September 6, Day 66 of TheHopeLine Tour of 2014
Debbie and I have a pet saying that we toss back and forth from time to time. When one of us asks the other a question that could only be answered by someone familiar with the area we are in, we’ll say, “I don’t know. I’ve never been here before.” It doesn’t matter that our question arises only to make conversation or to share our thoughts out loud. We’ll still offer the same response.
Our standard answer brings up an important point. Until you have been in a certain locale, you can’t hope to know what it is like, or where to find services…or whether to know that they even exist!
Today, we ventured into Missouri after a one-day trip through Kansas…well, at least the northeast tip of Kansas. I’ve commented before that it always amazes me how different the terrain appears when entering a new state. You’d think I would learn from my own experience, but I expected the western portion of Missouri to be much like what we’d seen in Kansas. Not so! I’ve never been here in Missouri before.
Almost instantly, the horizon-deep corn fields had vanished. Oh, there were still corn fields, but not of the same size as we’d seen in Kansas. The Missouri version of those fields have been whittled down by trees and brush that encompass the landscapes. You can see a long way, and the land doesn’t have imposing mountains or thick forests, but you can’t see as far to the horizon as you could in Kansas.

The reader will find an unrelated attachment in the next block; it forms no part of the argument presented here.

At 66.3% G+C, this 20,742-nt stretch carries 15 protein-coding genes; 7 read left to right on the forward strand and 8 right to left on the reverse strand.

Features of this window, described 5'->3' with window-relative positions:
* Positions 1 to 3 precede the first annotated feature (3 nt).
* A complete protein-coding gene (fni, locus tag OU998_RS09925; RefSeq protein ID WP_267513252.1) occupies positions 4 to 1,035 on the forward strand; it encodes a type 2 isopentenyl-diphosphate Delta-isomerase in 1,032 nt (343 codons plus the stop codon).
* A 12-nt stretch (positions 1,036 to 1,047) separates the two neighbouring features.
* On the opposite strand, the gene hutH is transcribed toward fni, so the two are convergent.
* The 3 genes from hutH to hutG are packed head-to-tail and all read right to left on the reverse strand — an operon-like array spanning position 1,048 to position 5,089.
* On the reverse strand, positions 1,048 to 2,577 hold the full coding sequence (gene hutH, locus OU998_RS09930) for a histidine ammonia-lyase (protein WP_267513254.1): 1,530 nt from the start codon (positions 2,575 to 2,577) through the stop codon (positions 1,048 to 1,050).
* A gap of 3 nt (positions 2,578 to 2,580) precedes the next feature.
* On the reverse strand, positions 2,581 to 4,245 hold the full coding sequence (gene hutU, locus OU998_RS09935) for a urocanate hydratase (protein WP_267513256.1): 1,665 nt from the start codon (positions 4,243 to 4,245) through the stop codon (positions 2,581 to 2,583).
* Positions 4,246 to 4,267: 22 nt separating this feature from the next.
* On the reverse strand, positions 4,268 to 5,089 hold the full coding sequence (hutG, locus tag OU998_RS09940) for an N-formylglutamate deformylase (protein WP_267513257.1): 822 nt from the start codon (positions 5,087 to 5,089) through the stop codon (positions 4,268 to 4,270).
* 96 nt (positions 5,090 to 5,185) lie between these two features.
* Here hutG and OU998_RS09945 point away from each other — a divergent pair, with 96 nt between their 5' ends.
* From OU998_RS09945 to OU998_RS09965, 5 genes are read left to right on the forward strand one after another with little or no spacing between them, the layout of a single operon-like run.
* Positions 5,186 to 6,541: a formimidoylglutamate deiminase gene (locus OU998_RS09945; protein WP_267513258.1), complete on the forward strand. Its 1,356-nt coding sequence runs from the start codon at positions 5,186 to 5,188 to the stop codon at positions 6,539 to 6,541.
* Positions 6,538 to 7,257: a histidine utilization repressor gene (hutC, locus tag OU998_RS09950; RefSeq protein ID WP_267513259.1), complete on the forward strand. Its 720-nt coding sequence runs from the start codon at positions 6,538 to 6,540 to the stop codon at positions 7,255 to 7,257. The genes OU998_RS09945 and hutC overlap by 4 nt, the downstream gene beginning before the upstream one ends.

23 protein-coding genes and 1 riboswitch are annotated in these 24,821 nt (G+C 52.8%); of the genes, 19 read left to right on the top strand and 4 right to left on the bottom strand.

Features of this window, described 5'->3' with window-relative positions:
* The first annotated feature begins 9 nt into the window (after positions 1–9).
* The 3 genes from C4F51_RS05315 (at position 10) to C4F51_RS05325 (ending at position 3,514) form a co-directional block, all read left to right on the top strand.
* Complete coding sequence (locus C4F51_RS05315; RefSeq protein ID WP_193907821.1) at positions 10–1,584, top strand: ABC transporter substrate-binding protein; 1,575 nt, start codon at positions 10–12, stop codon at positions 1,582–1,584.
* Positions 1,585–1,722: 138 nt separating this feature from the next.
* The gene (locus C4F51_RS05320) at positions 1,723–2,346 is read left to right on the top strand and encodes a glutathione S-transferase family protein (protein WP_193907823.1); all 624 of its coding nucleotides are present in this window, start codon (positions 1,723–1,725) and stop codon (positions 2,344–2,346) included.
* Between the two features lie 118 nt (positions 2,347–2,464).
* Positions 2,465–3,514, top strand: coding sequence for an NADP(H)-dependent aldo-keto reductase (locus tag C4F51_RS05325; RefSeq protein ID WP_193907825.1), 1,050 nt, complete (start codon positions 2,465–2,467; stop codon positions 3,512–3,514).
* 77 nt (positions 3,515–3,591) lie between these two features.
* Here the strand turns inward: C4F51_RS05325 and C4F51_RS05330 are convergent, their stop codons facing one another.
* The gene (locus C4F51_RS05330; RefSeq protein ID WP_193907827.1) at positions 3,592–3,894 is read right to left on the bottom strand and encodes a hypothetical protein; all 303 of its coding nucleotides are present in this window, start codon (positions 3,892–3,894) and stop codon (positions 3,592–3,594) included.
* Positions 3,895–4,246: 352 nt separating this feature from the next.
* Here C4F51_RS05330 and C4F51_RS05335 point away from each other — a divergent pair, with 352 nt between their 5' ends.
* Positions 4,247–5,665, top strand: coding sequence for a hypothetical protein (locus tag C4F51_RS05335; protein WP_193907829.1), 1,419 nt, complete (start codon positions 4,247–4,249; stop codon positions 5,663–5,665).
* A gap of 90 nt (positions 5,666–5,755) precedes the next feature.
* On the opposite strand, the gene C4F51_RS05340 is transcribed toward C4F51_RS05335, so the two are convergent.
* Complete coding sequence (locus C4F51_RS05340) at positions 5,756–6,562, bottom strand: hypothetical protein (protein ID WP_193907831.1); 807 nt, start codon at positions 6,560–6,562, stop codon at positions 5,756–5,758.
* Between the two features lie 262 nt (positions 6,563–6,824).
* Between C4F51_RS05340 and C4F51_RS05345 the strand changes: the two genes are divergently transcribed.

The other major surprise has been the rolling hills. Debbie and I crested hill after hill on Missouri’s letter-named roads, only to find another hill staring us in the face. At the end of the day, Garmin told us we had gained 3,400 feet of elevation. That’s a mountain terrain reading, not one for the plains. However, our sore leg muscles validated the reading.
Any experience in life will help clarify whether or not our expectations measure up to reality. Until we actually participate or explore for ourselves, our notion of what an activity or location is like is swayed by our own biases and experiences. We may just lead others–and ourselves–astray with our perceptions. After all, we’ve never been here before.